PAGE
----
Teachers were going to get their data spreadsheets and figure out, with laser-like precision, who they needed to change their instruction. But right off the bat it became clear that data about students in your class would only arrive long after the students had departed for their next classroom. Then the security issue reared its stupid head– I can see student scores, but I am forbidden to see the test itself. (For that matter, students who are so inclined are unable to see their specific results to ask “What exactly did I get wrong here?”) This means I can tell that Pat only got an okayish score, based on some questions that might have asked about something about reading that Pat apparently answered incorrectly. How can that inform my instruction? It can’t. It doesn’t. The BS Tests “inform instruction” mostly by encouraging teachers to spend more time on test prep. That’s not a good thing.

Letting Parents Know How Their Children Are Doing

Under this theory, parents have no idea how their children are doing in school until the BS Test results appear. Assuming for the moment that the parents are that disconnected, the information provided is minimal, scoring a few categories on a 1-3 or 1-4 scale. A BS Test provides very non-granular data, less nuanced than a report card– and based on just one test. There is nothing for parents to learn here.”


Plagiarism in India

Apparently it’s going to be officially ok to plagiarize up to 10% of any term paper or research paper in India. I’m not making this up:

“The new policy creates four tiers for addressing plagiarism, which is defined by UGC India as “the practice of taking someone else’s work or idea and passing them as one’s own.” The first tier, for what it calls “similarities up to 10%,” would carry no penalty. The second tier, in which 10% to 40% of a document is plagiarized, would require students to submit a revised manuscript and force faculty members to withdraw the plagiarized paper. In cases where 40% to 60% of the document is plagiarized, a student would be suspended for a year and the faculty member would forfeit an annual pay raise and be prohibited from supervising students for 2 years. Students who plagiarize more than 60% of their thesis would be kicked out of the program, while the penalties for faculty members would be extended to a loss of 2 years of pay increases and a 3-year ban on supervising students. ”

These are not really penalties!


Published in: on April 11, 2018 at 4:27 pm  Leave a Comment  

Another perspective on the massive graduation fraud in DC and elsewhere

A former DCPS JHS classmate of mine sent me the link to this today. I think the author is basically correct. What do you think?

Published in: on April 11, 2018 at 1:06 pm  Comments (3)  

The 2017 NAEP Results, DC & USA

I am visiting the National Press Club building, for the first time, for the official presentation of the long-awaited results of the National Assessment of Educational  Progress which American students took TWELVE MONTHS AGO.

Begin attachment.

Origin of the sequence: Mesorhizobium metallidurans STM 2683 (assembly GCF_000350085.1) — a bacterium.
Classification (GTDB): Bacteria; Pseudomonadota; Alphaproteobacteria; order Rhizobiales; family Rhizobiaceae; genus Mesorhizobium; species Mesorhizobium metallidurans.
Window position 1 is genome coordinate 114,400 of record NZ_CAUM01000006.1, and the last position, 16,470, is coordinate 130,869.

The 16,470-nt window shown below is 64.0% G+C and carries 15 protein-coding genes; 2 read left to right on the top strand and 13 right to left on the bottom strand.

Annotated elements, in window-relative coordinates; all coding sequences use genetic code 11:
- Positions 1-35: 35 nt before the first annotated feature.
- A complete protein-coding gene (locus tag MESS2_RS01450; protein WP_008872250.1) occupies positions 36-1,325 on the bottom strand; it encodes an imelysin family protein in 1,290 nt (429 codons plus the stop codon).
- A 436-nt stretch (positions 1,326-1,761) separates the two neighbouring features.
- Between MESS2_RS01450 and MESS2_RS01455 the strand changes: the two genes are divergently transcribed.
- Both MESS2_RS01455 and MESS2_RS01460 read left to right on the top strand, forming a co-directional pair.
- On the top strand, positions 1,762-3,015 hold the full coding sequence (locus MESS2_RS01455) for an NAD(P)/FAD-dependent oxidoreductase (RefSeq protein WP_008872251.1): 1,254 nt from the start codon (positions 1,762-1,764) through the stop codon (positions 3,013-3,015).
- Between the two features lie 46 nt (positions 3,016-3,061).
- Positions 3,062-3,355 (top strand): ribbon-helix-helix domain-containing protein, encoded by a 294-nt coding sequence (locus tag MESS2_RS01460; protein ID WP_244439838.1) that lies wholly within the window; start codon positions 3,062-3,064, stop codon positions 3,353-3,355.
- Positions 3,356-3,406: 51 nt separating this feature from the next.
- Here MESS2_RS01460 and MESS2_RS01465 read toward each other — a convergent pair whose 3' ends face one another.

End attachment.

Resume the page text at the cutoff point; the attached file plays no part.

Let that sink in: it took almost a full school (or calendar) year for the results to be tabulated and properly massaged. (So much for having data that teachers could possibly use!)

In the morning session, presenters acknowledged that for the nation as a whole, reading scores are flat – essentially unchanged — after 25 years of various types of ‘reforms’. Panelists tried to explain why, and seemed to me to give just about diametrically-opposed solutions to the problem. The introductory presenter (whom we saw on tape), essentially blamed us adults for not letting kids see us read often and deeply enough, and said that if we just wish harder, the results will come. (not quite a direct quote, but close)

I did a quick appraisal of how Washington DC’s scores have improved (or not) before and after mayoral control, which was imposed shortly after students took the 2007 NAEP. You may recall that Michelle Rhee was imposed as DC’s first education Chancellor. She and her henchwoman, Kaya Henderson (who succeeded Rhee) predicted, in writing, all sorts of miraculous gains that would come if they were free to fire teachers en masse and subject them to rigorous numerical control via IMPACT and VAM.

None of it came to pass.

With today’s data it is even clearer than ever. I found 16 separate subcategories of students for which I could easily find data. Of them, improvements were better BEFORE mayoral control for 12 of them, and in only 4 was the improvement slightly better AFTER mayoral control.

That’s a three-to-one vote against mayoral control and the whole educational Reformster movement.

In other cities and jurisdictions, it’s more of the same. The imposition of Common Core curriculum, along with SBAC and PARCC testing and the like, has in fact made the gaps between high-achievers and low-achievers wider than ever.

The only positive thing for DC education officials is that now DC isn’t the last in the nation any more! That honor now belongs to Detroit — in a city and state where privatization of schools has run wild under the supervision of Billionaire “Christian” Betsy Devos.

Really, really sad.

Or as Peter Greene of Curmudgucation wrote earlier today,

It’s NAEP Day. Here’s What To Remember As You Peruse All the Various PIeces Offering Reactions and Analysis of the So-Called Nation’s Report Card. Really.

Posted: 10 Apr 2018 08:24 AM PDT

Even if you disagree with the valu the NAEP, it is the yardstick by which many folks, including many reformsters, choose to use in measuring educational achievement.

The 2017 tests were taken by students who have, for the most part, received an entire education shaped by ed reform.

The scores were not good.

Ed reform has failed.

Everything else is just details and noise.

Published in: on April 10, 2018 at 4:05 pm  Comments (2)